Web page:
2. Participants will report the presence of increased urinary frequency with a score of >3 on a Likert scale of 1 -10.
  3. The bladder pain and increased urinary frequency will have been present for at least 6 weeks.

We recognize that the NIDDK is currently working on recommending new diagnostic criteria for interstitial cystitis. We will adopt any revised criteria commiserate with the new recommendations of the NIDDK as our study progresses.

Exclusion Criteria:

  1. History of genitourinary tuberculosis, bladder cancer, high grade dysplasia, carcinoma in situ, urethra, vaginal, or cervical cancer.
  2. Previous treatment with cytoxan or cyclophosphamide (as reported by the patient).
  3. Radiation cystitis (as reported by the patient).
  4. Neurogenic bladder dysfunction (e.g.,) due to spinal cord injury, stroke, Parkinson's, MS, spina bifida, or diabetic cystopathy (reported by the patient or determined during a neurologic exam.
  5. Having had an augmentation cystoplasty (as reported by the patient).
  6. Having undergone a cystectomy, cystolysis, or neuroectomy as reported by the patient.
  7. Having a urethral stricture of less than 12 French (as reported by the patient).
  8. Urinalysis with >10 white blood cells per high-powered field.
  9. A positive urine culture for bacterial cystitis within the past three months (by report) or a positive dipstick for leucocyte esterase or nitrates on urinary dipstick test at the time of presentation.
  10. Symptoms of vaginitis (as reported by the patient).
  11. Active herpes at presentation or has had active herpes in the last three months (by report).
  12. Use of antimicrobials in the past three months for urinary tract infections (by report).
  13. Presence of bladder, ureteral, or urethral calculi (as reported by the patient).
  14. Having undergone a cystometrogram, bladder cystoscopy under anesthesia or bladder biopsy under anesthesia or urethral dilation within the 6 weeks.
  15. Pregnancy.

Additional Criteria for recruitment:

Patients will be assessed no sooner than 6 weeks following a DMSO or other treatment or a hydrodistention as these treatments may influence inflammation. Subjects should have had no infectious illness within 2 weeks of participation. As estrogen levels are thought to contribute to IC symptoms, and symptom exacerbation has been reported perimenstrually (85), all menstruating subjects will be tested during the mid-luteal portions of their menstrual cycle (approx. days 7-14) to control for hormonal variability.

We weighed the issue of excluding IC patients taking pain and psychotropic medication vs. including these patients. Amitriptyline is commonly used for treatment of pain in both IC and IBS; these patients commonly take other psychotropic drugs, systemic antihistamines, and drugs for pain. If we were to exclude all patients on any medication, we would be able to recruit a small and unrepresentative sample of the healthiest IC patients. If we asked patients to refrain from using medication for 2 weeks before the study, we would be subjecting them to undue pain and hardship, and might trigger an exacerbation of the disease. However, use of antihistamines affect measurements of methylhistamine, and use of amitriptyline and other anti- depressants produce a general blunting of the HPA response to a stressful stimuli (86, 87) as well as modulate the neurobiologic responses. We will exclude all subjects on antidepressants to examine a more homogeneous population. To try to obtain as representative a sample as possible without confounding of results we used the following strategy in our pilot studies and plan to use the same strategy in the proposed study. Subjects taking systemic antihistamines could not be included if they had taken antihistamines within a week of the study. Our preliminary data indicated that there was no significant difference in the ACTH or cortisol response to the reactivity challenge among patients using vs. those not using amitriptyline or other psychotropic medications (p's = .45 to .90).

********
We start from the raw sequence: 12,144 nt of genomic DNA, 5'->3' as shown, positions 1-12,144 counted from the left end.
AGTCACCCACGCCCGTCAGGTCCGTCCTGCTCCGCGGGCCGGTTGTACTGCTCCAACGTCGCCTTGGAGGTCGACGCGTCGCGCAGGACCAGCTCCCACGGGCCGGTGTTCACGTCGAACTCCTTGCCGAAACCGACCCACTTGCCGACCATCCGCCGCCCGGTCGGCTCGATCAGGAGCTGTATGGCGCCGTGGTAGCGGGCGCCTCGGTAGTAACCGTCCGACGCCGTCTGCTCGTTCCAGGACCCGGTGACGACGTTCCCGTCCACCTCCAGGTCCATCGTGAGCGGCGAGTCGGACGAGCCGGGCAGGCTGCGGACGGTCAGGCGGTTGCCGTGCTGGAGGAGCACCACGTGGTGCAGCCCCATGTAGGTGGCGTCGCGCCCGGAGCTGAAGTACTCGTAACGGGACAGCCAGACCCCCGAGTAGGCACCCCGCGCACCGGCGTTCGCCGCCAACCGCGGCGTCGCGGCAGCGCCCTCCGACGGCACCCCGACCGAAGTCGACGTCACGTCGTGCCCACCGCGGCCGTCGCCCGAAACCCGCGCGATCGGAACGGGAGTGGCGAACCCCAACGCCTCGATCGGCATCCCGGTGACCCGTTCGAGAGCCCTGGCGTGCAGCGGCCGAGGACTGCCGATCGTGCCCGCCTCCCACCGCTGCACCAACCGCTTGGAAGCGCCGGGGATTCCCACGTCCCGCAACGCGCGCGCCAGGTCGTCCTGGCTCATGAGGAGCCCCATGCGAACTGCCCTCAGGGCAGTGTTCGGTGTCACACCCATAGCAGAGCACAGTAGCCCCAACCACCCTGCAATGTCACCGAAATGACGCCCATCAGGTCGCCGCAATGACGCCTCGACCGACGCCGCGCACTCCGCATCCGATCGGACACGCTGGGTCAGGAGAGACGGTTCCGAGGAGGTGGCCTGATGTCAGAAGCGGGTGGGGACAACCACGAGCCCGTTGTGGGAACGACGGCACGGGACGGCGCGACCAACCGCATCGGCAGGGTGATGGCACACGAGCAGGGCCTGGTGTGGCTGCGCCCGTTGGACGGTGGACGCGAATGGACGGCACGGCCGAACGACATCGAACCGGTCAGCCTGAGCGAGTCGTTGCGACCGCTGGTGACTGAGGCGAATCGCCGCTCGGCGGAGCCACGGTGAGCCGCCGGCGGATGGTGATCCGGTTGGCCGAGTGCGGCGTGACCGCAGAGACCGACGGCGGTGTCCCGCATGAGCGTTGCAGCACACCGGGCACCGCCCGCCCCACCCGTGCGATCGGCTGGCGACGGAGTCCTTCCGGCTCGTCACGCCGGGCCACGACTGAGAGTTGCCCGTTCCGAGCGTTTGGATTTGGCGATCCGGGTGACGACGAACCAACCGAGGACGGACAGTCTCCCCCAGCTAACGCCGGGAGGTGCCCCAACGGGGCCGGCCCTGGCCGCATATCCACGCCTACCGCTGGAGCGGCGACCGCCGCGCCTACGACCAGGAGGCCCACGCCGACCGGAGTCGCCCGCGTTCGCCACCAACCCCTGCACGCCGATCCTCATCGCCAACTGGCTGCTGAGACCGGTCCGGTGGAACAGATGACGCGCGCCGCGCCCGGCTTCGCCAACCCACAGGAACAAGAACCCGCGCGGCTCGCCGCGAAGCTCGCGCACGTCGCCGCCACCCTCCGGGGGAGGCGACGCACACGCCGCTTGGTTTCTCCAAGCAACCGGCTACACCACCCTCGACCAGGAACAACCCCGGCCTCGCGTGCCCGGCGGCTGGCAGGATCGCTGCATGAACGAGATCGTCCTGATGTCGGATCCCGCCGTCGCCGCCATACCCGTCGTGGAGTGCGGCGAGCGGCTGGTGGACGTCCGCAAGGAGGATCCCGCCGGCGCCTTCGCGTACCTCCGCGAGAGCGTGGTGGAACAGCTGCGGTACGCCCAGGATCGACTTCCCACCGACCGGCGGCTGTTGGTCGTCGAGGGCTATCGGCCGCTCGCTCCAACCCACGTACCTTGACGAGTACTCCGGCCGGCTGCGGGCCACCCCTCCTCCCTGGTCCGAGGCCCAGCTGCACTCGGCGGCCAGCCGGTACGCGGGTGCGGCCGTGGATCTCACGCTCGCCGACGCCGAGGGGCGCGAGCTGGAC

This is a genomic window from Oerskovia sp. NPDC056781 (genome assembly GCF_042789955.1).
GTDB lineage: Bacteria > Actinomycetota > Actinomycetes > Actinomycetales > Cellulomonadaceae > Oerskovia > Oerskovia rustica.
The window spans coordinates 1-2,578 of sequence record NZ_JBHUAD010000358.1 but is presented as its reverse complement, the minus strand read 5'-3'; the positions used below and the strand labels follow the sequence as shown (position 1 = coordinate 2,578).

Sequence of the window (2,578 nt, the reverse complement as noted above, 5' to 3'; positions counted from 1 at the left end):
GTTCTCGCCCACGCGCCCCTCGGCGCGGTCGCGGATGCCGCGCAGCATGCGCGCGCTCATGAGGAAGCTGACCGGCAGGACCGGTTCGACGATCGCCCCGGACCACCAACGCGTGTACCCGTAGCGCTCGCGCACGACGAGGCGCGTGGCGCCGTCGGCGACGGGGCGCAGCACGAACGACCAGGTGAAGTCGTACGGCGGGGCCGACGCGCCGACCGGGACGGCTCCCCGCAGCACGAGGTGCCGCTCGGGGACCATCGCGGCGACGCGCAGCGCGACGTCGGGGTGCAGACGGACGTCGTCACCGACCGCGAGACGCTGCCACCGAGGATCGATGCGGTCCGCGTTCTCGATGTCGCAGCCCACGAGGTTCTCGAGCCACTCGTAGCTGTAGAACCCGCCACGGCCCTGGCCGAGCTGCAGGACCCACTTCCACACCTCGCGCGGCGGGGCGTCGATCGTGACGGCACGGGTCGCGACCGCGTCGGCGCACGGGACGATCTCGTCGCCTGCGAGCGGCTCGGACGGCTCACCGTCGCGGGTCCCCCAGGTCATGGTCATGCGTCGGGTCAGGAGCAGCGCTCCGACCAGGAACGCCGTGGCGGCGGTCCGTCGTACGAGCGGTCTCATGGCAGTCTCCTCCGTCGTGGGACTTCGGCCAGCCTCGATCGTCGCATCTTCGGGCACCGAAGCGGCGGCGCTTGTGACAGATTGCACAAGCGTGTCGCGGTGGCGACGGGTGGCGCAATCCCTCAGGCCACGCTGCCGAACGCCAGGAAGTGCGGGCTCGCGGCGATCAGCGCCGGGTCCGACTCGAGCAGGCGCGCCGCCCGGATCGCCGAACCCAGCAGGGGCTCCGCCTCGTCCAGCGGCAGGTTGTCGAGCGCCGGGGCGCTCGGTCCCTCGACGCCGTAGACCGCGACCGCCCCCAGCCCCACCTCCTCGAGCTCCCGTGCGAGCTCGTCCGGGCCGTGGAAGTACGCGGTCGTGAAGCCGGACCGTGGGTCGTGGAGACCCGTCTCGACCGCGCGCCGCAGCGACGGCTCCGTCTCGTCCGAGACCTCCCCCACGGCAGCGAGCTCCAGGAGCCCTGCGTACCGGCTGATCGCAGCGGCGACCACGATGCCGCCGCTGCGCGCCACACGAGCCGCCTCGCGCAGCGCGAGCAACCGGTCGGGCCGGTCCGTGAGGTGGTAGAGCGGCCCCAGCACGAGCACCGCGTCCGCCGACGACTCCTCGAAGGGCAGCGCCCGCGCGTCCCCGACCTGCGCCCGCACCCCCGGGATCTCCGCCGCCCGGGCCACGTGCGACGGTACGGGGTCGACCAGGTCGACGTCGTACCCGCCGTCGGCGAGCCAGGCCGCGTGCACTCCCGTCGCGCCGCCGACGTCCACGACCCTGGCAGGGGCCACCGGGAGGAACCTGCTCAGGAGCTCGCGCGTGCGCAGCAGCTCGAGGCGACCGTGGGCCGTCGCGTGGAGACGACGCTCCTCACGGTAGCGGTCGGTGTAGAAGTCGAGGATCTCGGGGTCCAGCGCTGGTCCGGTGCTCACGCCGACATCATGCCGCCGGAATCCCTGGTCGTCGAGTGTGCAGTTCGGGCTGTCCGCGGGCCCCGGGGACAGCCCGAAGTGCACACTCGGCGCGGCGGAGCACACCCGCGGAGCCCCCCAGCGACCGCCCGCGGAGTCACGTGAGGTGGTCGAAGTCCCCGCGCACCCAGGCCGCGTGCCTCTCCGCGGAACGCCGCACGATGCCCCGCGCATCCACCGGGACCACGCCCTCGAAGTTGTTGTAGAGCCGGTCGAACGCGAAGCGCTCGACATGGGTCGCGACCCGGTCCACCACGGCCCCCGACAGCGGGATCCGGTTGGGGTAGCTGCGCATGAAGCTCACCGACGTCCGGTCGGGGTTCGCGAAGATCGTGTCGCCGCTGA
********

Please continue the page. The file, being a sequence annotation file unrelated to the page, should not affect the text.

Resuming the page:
Healthy Controls study population:

Additionally, we will recruit 30 healthy controls matched for our patient group with regards to age, gender, hormonal status and parity. Controls will be healthy women with no history of urological disease or genito-urinary symptoms and no immunomodulatory disease such as rheumatoid arthritis, lupus, MS, chronic fatigue, fibromyalgia, diabetes, cancer, HIV, vestibulitis, allergies, chronic fungal infections, migraines, depression, or chronic pain conditions. Healthy controls will be asked to complete the Mayo Health Screening survey and this will be used to adjudicate their health status.

Healthy controls will be on NO meds other than multivitamins, oral contraceptives, and possibly low dose aspirin. They can not be taking anti-hypertensives, serotonin reuptake inhibitors, thyroid meds or other medications.

Sexes Eligible for Study: All
18 Years and older   (Adult, Senior)
Contact information is only displayed when the study is recruiting subjects
United States
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Karl Kreder, University of Iowa
University of Iowa
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University of Iowa
April 2012